Like many Concordians, I find myself walking where Henry David Thoreau walked. Not just the loop around Walden Pond, but also the ramble from Emerson’s house through Town Forest to the site where Thoreau’s cabin once was, Bear Garden Hill, Brister’s Hill, or the highland above October Farm that Thoreau stopped to explore while canoeing down the Concord and Merrimack rivers. I’m sure many readers of The Concord Bridge can add “Thoreau” walks of their own.
While walking, I find myself thinking back 50 years to an English course I took at Amherst College. Our professor provocatively taught that Thoreau failed to achieve the literary breakthrough he sought: capturing in words what it was like to adventure in the woods. Walden starts with one of the most famous manifestos in all American literature: “I went to the woods because I wished to live deliberately,” and “see if I could not learn what it had to teach, and not, when I came to die, discover that I had not lived.”
But a writer must translate personal experience into words that communicate to others what they have not experienced. And this, my professor taught, is an impossibility. The very act of writing creates distance between author and nature. The writer steps out of the woods and onto the page. And art simply cannot imitate nature. You can describe, paint, or photograph a sunset, but it is not the same as the real thing.
And art simply cannot imitate nature.Thoreau
Frustrated in his attempt to communicate his own subjective encounter with nature, Thoreau frequently reverted to just giving us the cold, hard, objective facts, the way a scientist would. Instead of waxing romantically about how deep and bottomless the pond was – as legend had It in those days – he invented a way of measuring its depth, by lowering a weighted line through the winter ice until he hit bottom at 102 feet. So not bottomless but one of the deepest bodies of freshwater in Massachusetts.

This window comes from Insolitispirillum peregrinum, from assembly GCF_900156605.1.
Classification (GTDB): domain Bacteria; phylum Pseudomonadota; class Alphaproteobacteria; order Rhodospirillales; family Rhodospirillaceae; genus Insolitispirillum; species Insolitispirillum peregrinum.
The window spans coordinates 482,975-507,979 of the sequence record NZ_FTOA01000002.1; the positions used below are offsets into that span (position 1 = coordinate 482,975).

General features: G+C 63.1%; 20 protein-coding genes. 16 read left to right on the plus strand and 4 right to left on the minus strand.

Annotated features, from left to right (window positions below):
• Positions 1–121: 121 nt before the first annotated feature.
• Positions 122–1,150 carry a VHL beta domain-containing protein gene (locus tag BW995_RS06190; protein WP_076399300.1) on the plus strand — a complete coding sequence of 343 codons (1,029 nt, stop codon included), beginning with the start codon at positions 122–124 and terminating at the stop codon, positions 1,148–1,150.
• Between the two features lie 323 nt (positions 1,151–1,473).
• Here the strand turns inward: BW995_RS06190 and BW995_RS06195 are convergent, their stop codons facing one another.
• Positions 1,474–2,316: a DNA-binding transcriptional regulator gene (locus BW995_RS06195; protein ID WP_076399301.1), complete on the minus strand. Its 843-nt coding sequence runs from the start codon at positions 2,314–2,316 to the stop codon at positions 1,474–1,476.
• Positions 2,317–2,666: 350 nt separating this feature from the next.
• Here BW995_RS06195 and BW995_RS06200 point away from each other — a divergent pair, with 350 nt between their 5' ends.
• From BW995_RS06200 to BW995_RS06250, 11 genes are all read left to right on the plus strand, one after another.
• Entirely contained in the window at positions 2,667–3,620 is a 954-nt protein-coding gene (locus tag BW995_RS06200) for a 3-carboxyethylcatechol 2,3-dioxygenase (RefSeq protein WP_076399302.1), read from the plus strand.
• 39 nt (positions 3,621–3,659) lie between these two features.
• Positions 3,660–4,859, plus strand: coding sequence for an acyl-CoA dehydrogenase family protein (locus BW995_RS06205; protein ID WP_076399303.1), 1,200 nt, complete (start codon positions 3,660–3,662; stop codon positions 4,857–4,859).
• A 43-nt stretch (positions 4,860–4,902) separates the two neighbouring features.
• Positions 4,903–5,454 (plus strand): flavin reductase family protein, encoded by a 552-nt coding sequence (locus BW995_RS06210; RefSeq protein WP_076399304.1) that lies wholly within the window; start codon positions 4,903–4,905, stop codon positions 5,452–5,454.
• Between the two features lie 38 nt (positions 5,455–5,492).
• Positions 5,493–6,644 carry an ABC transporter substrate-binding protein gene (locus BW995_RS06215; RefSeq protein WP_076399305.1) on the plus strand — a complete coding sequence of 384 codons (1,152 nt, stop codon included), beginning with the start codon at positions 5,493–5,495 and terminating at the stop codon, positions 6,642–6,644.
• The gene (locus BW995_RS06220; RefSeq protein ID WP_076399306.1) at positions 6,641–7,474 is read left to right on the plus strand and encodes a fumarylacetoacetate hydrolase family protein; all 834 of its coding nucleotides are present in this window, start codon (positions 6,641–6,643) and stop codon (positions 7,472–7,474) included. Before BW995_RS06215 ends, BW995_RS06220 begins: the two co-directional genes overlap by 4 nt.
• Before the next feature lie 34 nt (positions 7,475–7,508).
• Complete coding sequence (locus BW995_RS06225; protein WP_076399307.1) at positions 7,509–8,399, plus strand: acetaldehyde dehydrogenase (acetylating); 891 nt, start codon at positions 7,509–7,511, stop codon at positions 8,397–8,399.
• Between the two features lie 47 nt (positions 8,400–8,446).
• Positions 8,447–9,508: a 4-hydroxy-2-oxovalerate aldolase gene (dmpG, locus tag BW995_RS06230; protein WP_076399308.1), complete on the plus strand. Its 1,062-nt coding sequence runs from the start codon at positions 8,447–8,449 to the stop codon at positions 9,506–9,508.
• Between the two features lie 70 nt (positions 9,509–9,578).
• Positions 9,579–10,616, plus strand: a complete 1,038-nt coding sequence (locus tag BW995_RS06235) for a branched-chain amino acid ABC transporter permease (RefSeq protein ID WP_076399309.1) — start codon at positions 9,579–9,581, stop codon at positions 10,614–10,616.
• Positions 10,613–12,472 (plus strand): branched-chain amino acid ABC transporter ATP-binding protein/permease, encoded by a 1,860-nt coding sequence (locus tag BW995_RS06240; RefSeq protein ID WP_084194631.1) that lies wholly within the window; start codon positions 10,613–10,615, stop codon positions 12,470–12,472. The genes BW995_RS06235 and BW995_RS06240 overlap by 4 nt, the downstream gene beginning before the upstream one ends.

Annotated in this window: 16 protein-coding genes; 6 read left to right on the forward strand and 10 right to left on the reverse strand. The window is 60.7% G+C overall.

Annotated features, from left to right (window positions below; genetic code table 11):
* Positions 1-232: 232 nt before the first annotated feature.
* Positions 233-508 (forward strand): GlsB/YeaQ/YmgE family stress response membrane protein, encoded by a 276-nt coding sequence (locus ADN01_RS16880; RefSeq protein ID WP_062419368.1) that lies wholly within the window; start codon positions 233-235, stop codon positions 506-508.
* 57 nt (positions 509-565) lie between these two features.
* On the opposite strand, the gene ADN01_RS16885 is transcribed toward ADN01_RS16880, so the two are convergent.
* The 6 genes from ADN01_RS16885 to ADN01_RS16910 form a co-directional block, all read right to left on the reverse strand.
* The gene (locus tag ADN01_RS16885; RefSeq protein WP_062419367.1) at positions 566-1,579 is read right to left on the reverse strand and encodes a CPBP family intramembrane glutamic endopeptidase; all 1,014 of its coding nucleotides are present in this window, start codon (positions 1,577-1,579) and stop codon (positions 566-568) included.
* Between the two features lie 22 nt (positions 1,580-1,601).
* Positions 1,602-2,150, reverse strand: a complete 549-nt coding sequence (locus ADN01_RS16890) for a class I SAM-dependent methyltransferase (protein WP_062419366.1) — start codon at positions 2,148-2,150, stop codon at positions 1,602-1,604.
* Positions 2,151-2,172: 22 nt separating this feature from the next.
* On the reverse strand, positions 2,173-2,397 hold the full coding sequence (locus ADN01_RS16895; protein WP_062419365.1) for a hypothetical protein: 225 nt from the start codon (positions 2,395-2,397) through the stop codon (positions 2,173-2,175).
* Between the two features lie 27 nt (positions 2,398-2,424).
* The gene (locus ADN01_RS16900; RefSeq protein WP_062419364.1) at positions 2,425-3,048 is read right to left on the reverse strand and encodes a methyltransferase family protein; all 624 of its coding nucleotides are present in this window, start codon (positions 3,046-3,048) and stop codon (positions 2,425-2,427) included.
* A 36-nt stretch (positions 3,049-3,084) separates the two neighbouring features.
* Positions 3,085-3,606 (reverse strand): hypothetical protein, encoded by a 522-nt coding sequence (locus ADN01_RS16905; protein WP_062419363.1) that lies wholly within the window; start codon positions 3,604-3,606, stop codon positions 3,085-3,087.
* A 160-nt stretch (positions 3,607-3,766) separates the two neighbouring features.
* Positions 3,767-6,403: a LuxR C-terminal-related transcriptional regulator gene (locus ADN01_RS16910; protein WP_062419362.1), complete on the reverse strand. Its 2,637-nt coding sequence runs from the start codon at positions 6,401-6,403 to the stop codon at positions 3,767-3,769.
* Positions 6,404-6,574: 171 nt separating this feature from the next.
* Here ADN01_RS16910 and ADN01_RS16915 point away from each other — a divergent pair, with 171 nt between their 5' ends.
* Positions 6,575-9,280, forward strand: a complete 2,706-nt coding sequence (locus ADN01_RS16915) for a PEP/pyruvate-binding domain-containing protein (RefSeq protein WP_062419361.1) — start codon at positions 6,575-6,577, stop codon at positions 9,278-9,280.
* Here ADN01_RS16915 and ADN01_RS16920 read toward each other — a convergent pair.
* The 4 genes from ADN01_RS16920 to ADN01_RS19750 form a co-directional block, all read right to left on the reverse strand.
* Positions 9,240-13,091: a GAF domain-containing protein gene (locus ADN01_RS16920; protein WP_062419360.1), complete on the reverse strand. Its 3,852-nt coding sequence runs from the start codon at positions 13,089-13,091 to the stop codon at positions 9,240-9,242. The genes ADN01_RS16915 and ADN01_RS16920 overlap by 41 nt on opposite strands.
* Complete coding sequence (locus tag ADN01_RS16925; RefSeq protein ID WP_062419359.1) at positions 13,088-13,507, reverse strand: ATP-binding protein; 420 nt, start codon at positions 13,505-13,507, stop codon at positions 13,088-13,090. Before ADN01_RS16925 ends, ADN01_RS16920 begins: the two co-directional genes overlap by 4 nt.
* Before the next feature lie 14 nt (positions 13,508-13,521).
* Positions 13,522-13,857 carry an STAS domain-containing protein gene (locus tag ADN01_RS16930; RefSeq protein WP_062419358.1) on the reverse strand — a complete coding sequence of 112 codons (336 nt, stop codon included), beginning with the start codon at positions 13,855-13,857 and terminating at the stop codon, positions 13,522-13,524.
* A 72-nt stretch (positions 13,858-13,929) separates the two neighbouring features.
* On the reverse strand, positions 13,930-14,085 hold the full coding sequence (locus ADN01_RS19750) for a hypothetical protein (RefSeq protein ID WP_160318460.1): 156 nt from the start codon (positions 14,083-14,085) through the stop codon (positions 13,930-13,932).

Likewise, Thoreau didn’t just stop to smell the flowers in Concord – he kept track of when plants first flowered, and cataloged hundreds of species.
It turns out that Thoreau may have succeeded as an early climate scientist even if he failed, according to my professor, as a writer. Over the past decade, researchers from Boston University and Harvard have found that plants in Concord are flowering seven days earlier than they did in Thoreau’s day – a problem for successful pollination if the insects are not yet ready. Walden’ ice melts two weeks earlier than Thoreau recorded. Twenty-seven percent of the species documented by Thoreau have disappeared. Another 36 percent are threatened. This loss is occurring even though Walden and its surroundings have been mostly protected since Thoreau’s time. What hasn’t been protected is the climate. Concord’s mean annual temperature has climbed by 4 degrees Fahrenheit since Thoreau.
But I’m not sure my professor was right about Thoreau’s failure. Each time I sit at Walden, or swim in the pond, I ponder Thoreau’s unscientific description of Walden as “Earth’s eye.” I expect him to mean that the pond is a window where Earth looks out on us. But he says something new – that we go to nature to find mirrors in “which the beholder measures the depth of his own nature.” And that depth turns out to be bottomless.